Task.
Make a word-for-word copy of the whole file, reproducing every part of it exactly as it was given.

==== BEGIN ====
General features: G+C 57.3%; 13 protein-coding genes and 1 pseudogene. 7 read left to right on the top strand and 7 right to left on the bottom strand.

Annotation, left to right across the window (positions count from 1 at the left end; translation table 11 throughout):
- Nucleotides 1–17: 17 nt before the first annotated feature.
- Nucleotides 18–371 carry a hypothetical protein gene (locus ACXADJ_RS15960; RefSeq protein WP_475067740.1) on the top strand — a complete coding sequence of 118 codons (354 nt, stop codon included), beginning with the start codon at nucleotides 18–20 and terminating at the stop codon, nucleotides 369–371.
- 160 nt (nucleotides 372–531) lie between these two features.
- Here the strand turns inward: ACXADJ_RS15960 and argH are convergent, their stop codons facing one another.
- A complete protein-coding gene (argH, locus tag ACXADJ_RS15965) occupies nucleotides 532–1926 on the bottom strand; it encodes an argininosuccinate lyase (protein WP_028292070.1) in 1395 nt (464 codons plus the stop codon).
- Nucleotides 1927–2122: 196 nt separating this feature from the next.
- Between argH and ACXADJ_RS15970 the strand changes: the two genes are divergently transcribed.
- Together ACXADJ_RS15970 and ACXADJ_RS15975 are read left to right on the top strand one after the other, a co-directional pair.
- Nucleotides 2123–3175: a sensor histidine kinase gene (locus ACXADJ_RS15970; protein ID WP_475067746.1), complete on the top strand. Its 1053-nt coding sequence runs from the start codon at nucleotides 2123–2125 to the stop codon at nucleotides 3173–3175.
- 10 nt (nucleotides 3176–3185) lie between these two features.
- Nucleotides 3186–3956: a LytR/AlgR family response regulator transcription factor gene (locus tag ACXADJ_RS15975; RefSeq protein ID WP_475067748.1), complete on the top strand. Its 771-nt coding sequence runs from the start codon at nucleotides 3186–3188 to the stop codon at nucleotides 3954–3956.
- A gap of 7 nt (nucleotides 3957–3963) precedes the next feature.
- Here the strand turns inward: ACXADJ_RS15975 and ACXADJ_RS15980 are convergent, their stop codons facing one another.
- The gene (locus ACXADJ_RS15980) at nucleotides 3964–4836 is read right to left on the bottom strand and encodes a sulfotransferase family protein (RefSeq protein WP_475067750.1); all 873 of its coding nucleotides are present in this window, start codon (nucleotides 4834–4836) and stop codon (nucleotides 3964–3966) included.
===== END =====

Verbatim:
General features: G+C 57.3%; 13 protein-coding genes and 1 pseudogene. 7 read left to right on the top strand and 7 right to left on the bottom strand.

Annotation, left to right across the window (positions count from 1 at the left end; translation table 11 throughout):
- Nucleotides 1–17: 17 nt before the first annotated feature.
- Nucleotides 18–371 carry a hypothetical protein gene (locus ACXADJ_RS15960; RefSeq protein WP_475067740.1) on the top strand — a complete coding sequence of 118 codons (354 nt, stop codon included), beginning with the start codon at nucleotides 18–20 and terminating at the stop codon, nucleotides 369–371.
- 160 nt (nucleotides 372–531) lie between these two features.
- Here the strand turns inward: ACXADJ_RS15960 and argH are convergent, their stop codons facing one another.
- A complete protein-coding gene (argH, locus tag ACXADJ_RS15965) occupies nucleotides 532–1926 on the bottom strand; it encodes an argininosuccinate lyase (protein WP_028292070.1) in 1395 nt (464 codons plus the stop codon).
- Nucleotides 1927–2122: 196 nt separating this feature from the next.
- Between argH and ACXADJ_RS15970 the strand changes: the two genes are divergently transcribed.
- Together ACXADJ_RS15970 and ACXADJ_RS15975 are read left to right on the top strand one after the other, a co-directional pair.
- Nucleotides 2123–3175: a sensor histidine kinase gene (locus ACXADJ_RS15970; protein ID WP_475067746.1), complete on the top strand. Its 1053-nt coding sequence runs from the start codon at nucleotides 2123–2125 to the stop codon at nucleotides 3173–3175.
- 10 nt (nucleotides 3176–3185) lie between these two features.
- Nucleotides 3186–3956: a LytR/AlgR family response regulator transcription factor gene (locus tag ACXADJ_RS15975; RefSeq protein ID WP_475067748.1), complete on the top strand. Its 771-nt coding sequence runs from the start codon at nucleotides 3186–3188 to the stop codon at nucleotides 3954–3956.
- A gap of 7 nt (nucleotides 3957–3963) precedes the next feature.
- Here the strand turns inward: ACXADJ_RS15975 and ACXADJ_RS15980 are convergent, their stop codons facing one another.
- The gene (locus ACXADJ_RS15980) at nucleotides 3964–4836 is read right to left on the bottom strand and encodes a sulfotransferase family protein (RefSeq protein WP_475067750.1); all 873 of its coding nucleotides are present in this window, start codon (nucleotides 4834–4836) and stop codon (nucleotides 3964–3966) included.